The 1847 diaries of travelling Irish military captain Mayne Reid provide perhaps the earliest rodeo documentation of vaqueros roping and throwing steers in the streets of Santa Fe, New Mexico Territory. These fiesta antics, transposed to cattle-driving communities such as Cheyenne (Wyoming Territory), Pecos City (Texas) and the pre-1900 ranches of what later became Alberta, fostered rodeo in its purest form.
In the Canadian West, broncobusting was considered sport at the Military Colonization Company ranch, and rope-throwing competitions were commonplace at the Fort Macleod Agricultural Fair in the 1880s. At the Walrond corral, John Ware is credited with some of the earliest exhibits of steer wrestling in 1892. The first Canadian rodeo was held in Raymond, Alta, in 1903. But it was not until the American show business phenomenon of the "Wild West Show" came to Canada in the early 1900s that spectators paid to see cowboy stunts.
Former American cowpuncher Guy Weadick is responsible for promoting Wild West Shows in Canada, and in 1908 took his idea for an annual frontier day celebration, "pioneer reunion" and cowboy competition for world championship titles to Calgary. With help from local politicians and businessmen, Weadick amassed over $100 000 for the first Calgary Stampede in 1912. It was a 6-day pageant and rodeo attracting more than 40 000 spectators a day, as well as legendary cowboys of the day - including some of Pancho Villa's bandits - in pursuit of $20 000 in prizes and world titles. WWI stalled the momentum of rodeo competition, but the Victory Stampede at Calgary (1919) revived cowboy contests in Canada permanently. Rodeo became an annual international event at Calgary in 1923 combined with an exhibition.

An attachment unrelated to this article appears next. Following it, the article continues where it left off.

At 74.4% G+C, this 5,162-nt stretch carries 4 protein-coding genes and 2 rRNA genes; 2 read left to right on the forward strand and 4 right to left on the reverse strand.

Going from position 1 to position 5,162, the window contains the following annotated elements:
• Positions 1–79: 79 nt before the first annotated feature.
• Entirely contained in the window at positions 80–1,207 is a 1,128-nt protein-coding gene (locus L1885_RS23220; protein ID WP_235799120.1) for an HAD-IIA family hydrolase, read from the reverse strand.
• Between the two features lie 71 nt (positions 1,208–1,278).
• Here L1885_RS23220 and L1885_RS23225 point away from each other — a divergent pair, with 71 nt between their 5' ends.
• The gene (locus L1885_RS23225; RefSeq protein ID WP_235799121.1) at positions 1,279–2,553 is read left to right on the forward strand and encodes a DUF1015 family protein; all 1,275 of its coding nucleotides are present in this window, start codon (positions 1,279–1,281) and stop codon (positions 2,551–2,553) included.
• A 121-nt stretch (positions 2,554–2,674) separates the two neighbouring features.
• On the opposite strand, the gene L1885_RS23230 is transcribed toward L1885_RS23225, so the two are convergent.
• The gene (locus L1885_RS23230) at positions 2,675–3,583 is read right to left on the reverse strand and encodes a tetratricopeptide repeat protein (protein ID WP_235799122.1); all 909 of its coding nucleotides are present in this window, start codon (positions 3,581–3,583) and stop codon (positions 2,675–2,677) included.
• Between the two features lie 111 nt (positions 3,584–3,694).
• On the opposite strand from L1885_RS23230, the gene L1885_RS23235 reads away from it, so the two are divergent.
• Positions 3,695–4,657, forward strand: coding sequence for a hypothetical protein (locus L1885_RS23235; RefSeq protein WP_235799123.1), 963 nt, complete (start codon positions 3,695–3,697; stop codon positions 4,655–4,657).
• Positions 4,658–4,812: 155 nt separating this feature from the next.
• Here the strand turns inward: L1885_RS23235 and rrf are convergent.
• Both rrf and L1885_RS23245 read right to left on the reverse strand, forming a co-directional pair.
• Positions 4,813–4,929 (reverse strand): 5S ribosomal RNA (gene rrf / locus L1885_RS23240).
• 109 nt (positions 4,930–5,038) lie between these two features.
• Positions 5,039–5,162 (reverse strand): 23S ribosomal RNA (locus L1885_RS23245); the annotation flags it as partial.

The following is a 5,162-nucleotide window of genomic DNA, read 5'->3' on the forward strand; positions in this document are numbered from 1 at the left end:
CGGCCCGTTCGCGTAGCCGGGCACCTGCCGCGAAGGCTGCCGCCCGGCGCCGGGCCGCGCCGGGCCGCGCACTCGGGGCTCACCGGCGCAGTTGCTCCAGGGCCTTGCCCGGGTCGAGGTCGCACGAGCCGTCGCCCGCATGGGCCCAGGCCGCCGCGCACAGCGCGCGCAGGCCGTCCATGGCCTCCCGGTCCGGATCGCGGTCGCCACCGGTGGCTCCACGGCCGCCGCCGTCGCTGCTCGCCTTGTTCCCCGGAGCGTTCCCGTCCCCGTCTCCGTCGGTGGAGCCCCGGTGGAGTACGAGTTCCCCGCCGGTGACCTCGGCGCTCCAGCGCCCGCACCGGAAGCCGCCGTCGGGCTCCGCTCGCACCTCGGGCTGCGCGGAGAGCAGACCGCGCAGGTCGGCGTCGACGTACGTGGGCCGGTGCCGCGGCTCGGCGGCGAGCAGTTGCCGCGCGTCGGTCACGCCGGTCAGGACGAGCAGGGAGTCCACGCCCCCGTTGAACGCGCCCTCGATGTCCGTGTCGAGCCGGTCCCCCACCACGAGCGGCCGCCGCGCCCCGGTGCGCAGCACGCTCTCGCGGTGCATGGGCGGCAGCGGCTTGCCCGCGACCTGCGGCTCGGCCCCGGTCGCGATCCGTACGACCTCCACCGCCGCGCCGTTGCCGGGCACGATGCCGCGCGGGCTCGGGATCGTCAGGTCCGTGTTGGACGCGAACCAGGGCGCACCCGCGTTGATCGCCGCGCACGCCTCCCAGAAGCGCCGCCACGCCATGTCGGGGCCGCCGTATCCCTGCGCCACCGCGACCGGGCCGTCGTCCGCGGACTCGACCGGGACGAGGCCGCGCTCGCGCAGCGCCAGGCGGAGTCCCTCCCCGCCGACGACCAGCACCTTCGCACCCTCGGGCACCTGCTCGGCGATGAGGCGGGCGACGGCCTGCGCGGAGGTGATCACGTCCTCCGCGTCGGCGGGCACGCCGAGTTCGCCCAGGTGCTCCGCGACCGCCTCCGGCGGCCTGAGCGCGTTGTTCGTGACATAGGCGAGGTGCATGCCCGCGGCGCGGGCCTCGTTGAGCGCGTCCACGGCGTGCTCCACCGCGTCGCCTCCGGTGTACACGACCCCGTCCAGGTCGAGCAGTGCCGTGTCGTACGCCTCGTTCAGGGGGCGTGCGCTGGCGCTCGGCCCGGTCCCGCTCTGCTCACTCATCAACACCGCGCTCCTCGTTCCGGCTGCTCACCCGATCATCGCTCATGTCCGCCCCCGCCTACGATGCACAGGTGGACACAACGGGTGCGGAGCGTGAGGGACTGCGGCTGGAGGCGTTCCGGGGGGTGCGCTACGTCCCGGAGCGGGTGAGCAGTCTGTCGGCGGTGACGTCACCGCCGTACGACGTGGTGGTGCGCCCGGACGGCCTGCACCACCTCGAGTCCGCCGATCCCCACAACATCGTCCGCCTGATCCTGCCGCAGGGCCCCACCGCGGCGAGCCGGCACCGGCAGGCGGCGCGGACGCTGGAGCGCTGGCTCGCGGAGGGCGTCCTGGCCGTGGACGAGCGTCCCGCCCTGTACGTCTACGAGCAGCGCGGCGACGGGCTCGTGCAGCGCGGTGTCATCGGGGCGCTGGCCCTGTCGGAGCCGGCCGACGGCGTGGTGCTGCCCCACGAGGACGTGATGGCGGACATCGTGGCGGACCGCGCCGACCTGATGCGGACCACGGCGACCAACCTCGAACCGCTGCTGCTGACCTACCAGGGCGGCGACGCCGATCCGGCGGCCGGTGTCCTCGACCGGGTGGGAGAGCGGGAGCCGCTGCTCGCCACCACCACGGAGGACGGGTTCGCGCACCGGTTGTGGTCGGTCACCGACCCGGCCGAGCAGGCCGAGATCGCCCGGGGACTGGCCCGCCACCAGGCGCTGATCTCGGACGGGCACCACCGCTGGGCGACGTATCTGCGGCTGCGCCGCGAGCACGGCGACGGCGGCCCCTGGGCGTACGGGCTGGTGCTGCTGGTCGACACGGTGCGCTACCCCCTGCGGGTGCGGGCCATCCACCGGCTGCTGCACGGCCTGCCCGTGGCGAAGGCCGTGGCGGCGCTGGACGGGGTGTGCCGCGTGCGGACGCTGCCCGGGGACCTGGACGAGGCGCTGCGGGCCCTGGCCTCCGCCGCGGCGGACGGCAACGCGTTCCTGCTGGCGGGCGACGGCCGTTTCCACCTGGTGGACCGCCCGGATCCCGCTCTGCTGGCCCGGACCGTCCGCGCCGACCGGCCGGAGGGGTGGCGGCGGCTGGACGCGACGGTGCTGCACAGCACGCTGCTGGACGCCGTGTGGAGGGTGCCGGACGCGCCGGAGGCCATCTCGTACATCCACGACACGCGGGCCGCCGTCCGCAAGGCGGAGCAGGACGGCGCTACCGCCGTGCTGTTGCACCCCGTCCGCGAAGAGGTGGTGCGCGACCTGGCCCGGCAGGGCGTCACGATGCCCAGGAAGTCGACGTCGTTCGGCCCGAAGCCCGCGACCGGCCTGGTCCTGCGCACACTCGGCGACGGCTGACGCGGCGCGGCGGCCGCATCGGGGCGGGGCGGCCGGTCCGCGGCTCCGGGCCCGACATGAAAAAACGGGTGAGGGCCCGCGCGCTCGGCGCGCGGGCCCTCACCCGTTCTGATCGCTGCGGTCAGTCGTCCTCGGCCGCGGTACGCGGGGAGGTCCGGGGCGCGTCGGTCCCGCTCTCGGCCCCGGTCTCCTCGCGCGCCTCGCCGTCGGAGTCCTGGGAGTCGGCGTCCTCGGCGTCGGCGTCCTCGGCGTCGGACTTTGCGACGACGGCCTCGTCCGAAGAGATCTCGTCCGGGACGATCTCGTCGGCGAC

Rodeo's popularity sparked the growth of rodeo organizations in the 1930s, first with the Rodeo Assn of America (which represented primarily rodeo managers). In 1936, at an RAA rodeo in the Boston Gardens, Canadian and American cowboys broke the stranglehold that circuit managers had on rodeo purses when they staged a boycott; rodeo's first strike by professional cowboys succeeded in winning for competitors a greater percentage of the gate and precipitated the formation of the Professional Rodeo Cowboys' Assn in the US and the Canadian Rodeo Cowboys' Assn, founded 1944.
Despite periodic incursions to rearrange rodeo competition along team sport lines, the basic premise of individual human strength and precision against animal and clock has remained.
Among Canadians who have achieved international success as world champions in rodeo are Pete Knight (Crossfield, Alta), 4-time saddle bronc champ between 1932 and 1936; Nate Waldrum (Strathmore, Alta), bareback champ in 1933; Carl Olson (Calgary, Alta), saddle bronc champ in 1947; Marty Wood (Bowness, Alta), saddle bronc champ in 1958, 1964 and 1966; Winston Bruce (Calgary, Alta), saddle bronc champ in 1961; Kenny McLean (Okanagan Falls, BC), saddle bronc champ in 1962; Mel Hyland (Surrey, BC), saddle bronc champ in 1972; Jim Gladstone (Cardston, Alta), calf roping champ in 1977; Cody Snyder (Redcliff, Alta), first Canadian to win the world bull-riding championship in 1983;
Author TED BARRIS
Ted Barris, Rodeo Cowboys: The Last Heroes (1981); B. Berry, Let 'Er Buck! The Rodeo (1971); C. Eamer and T. Jones, The Canadian Rodeo Book (1982); D.K. Hall, Rodeo (1976); B. St. John, On Down the Road (1977).
Links to Other Sites
Canadian Professional Rodeo Association
Get to know the Canadian Professional Rodeo Association.
The official website for the Calgary Stampede, the world-renowned annual event that celebrates western heritage and traditions.
Earl Bascom: The Father of Modern Rodeo
See an article about Canadian rodeo pioneer and inventor Earl Bascom. From the Tri-State Livestock News website.
Canadian Pro Rodeo Hall Of Fame
Check out the biographies of Canada's most acclaimed rodeo performers.
Ray Knight Calf Roping
See a photograph of Ray Knight on horseback in a calf roping competition at the Calgary Stampede. From the Calgary Stampede Archives, University of Calgary.